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How 'movie tourism' hurts American cities

Taxpayer-subsidized film shoots are a drain on city finances. They also speed up gentrification

August 10, 2014 6:00AM ET

Over the past couple of years, a series of ads has appeared in New York City’s subways and buses touting the benefits that film productions bring to the five boroughs. “Each year, the film & TV production industry generates over $400 million in tax revenue to NYC” the cute, infographic-style posters read. The ads also inform readers that this is equivalent to the salaries of thousands of sanitation workers, firefighters or teachers. “Thank you for hosting production in your neighborhood,” they conclude. As though you had a choice.

The “Filming is good for NYC” campaign may assuage residents justifiably upset at losing parking spots or taking detours to avoid walking into a film set. But these ads also sugarcoat a series of corrupt city and state policies that use the “cultural value” of the entertainment industry to transfer taxpayer money to film production companies, encourage gentrification and increase inequality. 

Cultural institutions

Made in NY comes out of the Mayor’s Office of Film, Theatre and Broadcasting. It “celebrates” films and television programs that are produced in New York City by giving those productions a month of “free” (read: taxpayer funded) advertising in the subway, taxis and bus stops of New York City. In return, these productions donate either $10,000 or .1 percent of the production cost, whichever is greater. This amounts to much less than a month of free marketing in America’s number one media market. The productions must also and co-brand their advertisements with the “Made in NY” logo and messaging.

Wouldn’t the city better support its cultural institutions by just giving them the value of this advertising directly and letting the film companies advertise themselves? And wouldn’t it do better by the MTA just giving them this money outright?

Marketing these movie projects is just the tip of the iceberg. On top of free advertising, there are local business deals, city-subsidized production assistance — from free location scouting to liaising with unions and finding grants. Most crucially, there’s the New York State film subsidy. New York gives away $420 million in tax credits to film and television productions every year—so that even if the numbers claimed in the posters are true and that New York City gets “over $400 million” in tax revenue from filming, it’s at best an inefficient way for the state to fund the city via film company middlemen. (It’s worth noting that there’s no way to verify those numbers or determine how and where spending breaks down, because New York does not report how the state’s spending that money to the public.)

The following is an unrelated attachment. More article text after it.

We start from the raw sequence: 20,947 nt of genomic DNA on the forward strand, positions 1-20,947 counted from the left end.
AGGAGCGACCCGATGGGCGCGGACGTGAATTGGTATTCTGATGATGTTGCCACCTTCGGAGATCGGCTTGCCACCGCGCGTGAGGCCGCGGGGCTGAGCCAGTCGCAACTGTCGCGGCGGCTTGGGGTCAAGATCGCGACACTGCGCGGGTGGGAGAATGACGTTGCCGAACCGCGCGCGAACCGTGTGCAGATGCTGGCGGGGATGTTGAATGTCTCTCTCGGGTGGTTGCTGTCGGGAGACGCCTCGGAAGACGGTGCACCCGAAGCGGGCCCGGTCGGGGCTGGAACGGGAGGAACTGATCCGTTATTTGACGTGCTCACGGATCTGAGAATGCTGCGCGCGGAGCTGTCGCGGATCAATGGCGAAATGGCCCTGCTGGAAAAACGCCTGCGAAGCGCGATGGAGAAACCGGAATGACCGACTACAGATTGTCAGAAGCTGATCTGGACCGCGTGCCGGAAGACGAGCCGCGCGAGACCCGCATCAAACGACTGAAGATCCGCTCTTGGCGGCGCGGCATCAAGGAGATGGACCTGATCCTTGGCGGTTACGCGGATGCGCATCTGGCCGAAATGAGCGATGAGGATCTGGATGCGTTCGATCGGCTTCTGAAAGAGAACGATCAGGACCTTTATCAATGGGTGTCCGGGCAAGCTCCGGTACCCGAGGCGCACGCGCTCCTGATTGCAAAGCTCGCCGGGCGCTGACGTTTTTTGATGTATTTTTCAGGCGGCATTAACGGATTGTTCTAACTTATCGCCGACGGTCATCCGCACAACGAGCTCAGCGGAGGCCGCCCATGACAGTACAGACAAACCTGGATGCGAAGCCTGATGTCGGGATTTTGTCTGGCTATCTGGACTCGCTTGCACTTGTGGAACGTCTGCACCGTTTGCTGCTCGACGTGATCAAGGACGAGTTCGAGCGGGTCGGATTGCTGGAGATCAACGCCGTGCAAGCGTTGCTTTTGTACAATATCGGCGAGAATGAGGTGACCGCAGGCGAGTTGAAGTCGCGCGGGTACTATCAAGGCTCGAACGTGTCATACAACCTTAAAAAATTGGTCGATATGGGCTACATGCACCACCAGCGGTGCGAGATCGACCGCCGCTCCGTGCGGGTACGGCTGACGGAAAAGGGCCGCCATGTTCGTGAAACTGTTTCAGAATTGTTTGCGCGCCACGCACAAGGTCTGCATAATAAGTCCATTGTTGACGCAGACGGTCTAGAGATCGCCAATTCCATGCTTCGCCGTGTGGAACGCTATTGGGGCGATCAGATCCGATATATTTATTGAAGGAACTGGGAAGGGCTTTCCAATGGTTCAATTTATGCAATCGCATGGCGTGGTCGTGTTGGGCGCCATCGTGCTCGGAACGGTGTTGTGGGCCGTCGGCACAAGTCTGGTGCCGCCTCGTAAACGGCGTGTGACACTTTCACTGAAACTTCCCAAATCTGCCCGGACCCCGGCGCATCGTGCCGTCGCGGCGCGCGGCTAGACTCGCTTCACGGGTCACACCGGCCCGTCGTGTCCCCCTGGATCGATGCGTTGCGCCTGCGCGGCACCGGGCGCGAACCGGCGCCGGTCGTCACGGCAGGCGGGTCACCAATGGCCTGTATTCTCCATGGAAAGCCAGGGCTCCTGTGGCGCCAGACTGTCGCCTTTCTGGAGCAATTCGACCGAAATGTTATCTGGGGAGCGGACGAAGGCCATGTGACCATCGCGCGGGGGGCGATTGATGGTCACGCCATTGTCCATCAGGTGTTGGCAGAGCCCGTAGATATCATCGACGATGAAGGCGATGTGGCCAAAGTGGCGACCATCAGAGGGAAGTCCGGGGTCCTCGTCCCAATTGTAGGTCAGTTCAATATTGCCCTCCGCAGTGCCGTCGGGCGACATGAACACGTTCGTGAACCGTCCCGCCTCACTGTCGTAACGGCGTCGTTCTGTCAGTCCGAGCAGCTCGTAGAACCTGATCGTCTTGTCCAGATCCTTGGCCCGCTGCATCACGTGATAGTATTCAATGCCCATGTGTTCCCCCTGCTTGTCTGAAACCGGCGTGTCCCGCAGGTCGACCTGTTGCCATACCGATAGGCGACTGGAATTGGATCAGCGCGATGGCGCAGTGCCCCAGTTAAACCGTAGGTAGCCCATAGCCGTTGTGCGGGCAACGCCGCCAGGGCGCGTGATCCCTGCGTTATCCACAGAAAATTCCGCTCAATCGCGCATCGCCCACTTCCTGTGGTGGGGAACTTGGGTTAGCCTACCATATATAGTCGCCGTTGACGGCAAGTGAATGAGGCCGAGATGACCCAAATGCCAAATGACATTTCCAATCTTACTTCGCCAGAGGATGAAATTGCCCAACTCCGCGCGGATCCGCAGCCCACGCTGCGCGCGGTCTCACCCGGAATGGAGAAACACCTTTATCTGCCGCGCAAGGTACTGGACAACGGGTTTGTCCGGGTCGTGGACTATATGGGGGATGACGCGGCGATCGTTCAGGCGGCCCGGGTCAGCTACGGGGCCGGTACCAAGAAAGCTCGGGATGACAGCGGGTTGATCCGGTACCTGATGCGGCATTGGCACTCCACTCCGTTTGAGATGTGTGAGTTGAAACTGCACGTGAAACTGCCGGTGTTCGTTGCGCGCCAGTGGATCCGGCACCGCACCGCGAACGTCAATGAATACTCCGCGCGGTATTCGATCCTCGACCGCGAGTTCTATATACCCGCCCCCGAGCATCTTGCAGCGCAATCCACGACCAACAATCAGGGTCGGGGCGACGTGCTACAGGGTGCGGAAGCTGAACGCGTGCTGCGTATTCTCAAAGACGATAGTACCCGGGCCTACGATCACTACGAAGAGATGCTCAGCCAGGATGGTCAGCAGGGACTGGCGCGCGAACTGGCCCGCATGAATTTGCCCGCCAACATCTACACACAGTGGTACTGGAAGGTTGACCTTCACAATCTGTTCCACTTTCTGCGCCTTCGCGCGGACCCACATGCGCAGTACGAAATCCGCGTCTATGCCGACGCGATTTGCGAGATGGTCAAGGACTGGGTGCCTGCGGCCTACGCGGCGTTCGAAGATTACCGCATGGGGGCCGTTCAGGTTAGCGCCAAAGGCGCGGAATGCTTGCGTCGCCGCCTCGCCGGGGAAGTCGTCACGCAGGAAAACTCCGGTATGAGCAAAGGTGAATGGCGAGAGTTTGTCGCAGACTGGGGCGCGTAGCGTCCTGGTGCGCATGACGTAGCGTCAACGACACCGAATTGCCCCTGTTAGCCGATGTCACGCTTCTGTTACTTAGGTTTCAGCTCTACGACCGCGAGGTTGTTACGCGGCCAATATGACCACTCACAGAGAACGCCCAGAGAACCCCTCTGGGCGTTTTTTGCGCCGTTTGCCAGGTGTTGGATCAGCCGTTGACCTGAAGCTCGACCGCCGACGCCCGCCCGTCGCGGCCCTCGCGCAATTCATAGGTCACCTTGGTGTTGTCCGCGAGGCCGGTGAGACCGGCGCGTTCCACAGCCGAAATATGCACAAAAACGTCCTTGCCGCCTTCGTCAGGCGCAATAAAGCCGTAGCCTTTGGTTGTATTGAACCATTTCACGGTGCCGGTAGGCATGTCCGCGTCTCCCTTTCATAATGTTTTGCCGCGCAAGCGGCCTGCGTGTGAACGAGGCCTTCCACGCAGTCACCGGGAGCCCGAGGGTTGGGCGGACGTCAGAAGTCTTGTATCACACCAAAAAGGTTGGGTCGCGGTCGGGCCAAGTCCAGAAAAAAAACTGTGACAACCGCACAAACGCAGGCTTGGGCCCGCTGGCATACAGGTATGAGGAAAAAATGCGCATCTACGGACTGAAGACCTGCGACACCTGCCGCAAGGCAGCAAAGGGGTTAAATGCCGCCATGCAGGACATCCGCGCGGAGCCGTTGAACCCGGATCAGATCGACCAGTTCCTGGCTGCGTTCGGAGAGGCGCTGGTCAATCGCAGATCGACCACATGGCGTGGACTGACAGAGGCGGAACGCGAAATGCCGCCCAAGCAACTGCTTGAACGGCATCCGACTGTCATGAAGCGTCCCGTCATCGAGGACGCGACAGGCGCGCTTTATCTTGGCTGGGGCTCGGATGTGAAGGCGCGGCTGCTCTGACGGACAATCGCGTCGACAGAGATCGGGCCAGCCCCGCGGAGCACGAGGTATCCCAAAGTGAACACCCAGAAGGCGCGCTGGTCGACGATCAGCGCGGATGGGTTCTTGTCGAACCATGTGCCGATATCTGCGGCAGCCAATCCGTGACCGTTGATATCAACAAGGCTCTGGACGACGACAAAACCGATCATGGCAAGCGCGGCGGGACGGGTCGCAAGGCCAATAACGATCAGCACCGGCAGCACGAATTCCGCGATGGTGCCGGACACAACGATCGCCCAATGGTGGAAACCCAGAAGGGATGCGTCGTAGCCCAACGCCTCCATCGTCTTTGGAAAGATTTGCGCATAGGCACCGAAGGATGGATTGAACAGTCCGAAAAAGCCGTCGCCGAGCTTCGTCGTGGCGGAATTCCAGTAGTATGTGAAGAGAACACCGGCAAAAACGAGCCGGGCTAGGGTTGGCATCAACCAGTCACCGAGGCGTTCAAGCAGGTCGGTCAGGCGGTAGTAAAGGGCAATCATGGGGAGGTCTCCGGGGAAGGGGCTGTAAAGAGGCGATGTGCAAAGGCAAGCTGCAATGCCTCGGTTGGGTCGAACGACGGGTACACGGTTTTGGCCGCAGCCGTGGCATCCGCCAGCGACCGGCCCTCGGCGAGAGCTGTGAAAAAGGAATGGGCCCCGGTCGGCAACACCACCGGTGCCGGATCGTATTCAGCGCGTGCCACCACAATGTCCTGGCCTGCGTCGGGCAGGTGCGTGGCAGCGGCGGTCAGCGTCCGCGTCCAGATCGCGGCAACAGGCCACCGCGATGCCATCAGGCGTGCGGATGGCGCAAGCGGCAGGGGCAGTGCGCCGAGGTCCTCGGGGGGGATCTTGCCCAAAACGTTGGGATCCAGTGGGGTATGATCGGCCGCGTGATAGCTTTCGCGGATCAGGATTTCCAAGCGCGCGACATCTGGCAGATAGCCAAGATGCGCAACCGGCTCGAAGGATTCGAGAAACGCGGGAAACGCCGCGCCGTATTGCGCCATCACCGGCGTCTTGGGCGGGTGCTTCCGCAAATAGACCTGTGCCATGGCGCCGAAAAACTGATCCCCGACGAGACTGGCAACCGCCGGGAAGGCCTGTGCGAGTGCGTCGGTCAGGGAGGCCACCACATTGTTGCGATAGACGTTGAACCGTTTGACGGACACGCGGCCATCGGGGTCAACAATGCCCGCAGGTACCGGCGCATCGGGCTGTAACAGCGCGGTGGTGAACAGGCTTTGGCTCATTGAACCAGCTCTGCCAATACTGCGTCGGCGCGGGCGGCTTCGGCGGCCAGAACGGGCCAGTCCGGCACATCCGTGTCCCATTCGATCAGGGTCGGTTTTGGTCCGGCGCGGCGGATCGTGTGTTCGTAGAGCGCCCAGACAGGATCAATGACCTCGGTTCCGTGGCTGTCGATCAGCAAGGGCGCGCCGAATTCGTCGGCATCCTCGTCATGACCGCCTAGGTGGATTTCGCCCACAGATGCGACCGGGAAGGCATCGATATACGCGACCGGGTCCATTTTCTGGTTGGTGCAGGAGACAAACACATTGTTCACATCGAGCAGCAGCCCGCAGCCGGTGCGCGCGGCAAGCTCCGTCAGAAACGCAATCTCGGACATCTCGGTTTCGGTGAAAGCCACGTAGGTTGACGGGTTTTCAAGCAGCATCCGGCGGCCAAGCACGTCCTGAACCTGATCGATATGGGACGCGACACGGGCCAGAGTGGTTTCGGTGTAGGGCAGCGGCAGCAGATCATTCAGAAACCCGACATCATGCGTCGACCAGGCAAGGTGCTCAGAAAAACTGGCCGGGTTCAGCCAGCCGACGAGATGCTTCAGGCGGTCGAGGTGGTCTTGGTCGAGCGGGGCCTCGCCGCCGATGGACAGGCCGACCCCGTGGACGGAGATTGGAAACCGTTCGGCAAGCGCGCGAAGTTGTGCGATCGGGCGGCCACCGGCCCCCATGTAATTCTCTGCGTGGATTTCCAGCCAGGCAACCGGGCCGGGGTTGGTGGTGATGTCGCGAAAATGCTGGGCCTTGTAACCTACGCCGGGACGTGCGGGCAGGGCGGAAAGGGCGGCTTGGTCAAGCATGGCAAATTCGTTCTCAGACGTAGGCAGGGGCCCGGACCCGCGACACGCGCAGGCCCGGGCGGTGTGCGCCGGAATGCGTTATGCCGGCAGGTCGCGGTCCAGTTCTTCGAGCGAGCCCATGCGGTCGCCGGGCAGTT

These tax credits are hardly unique to New York, and there’s plenty of reason to believe the state and city are losing money; other places certainly are. As David Sirota has argued, film subsidies are best understood as a way for Hollywood — in cahoots with state governments — to defraud taxpayers. Study after study after study show that film-subsidies are losing propositions, costing taxpayers millions. Film subsidies are often publicly “justified” by the jobs they produce. However, these jobs are often temporary —“Iron Man 3” hardly requires an iron smelting plant. They are also contingent on another state not offering a better subsidy.

New York City taxpayers last year footed the bill for 30 percent of the $100 million production cost of 'The Wolf of Wall Street' — a film about cronyism and corruption.

That means film workers cluster where productions are common — New York, LA, Vancouver, Louisiana — but are likely to leave (either temporarily or permanently) when another production, in an even lower-tax locale, begins. The subsidies don’t help the needy: Almost 50 percent of the subsidy money that goes toward wages goes to employees who already make over $1 million a year. This means states aren’t merely attracting “jobs,” but a specific class of jobs and workers. And Hollywood execs return the favor, giving generously to the politicians who support the policies. In New York, film and television companies gave almost $1 million to the Democratic Party between 2010 and 2013, in particular to governor Andrew Cuomo. Many of the donations arrived the day after the 2013 budget extending the tax credit passed. New York City taxpayers last year footed the bill for 30 percent of the $100 million production cost of “The Wolf of Wall Street” — a film about cronyism and corruption. Meanwhile, Massachusetts taxpayers bestowed $26.6 million in tax credits to major flop “RIPD” but gave only $17 million in tax credits to people living in low-income housing.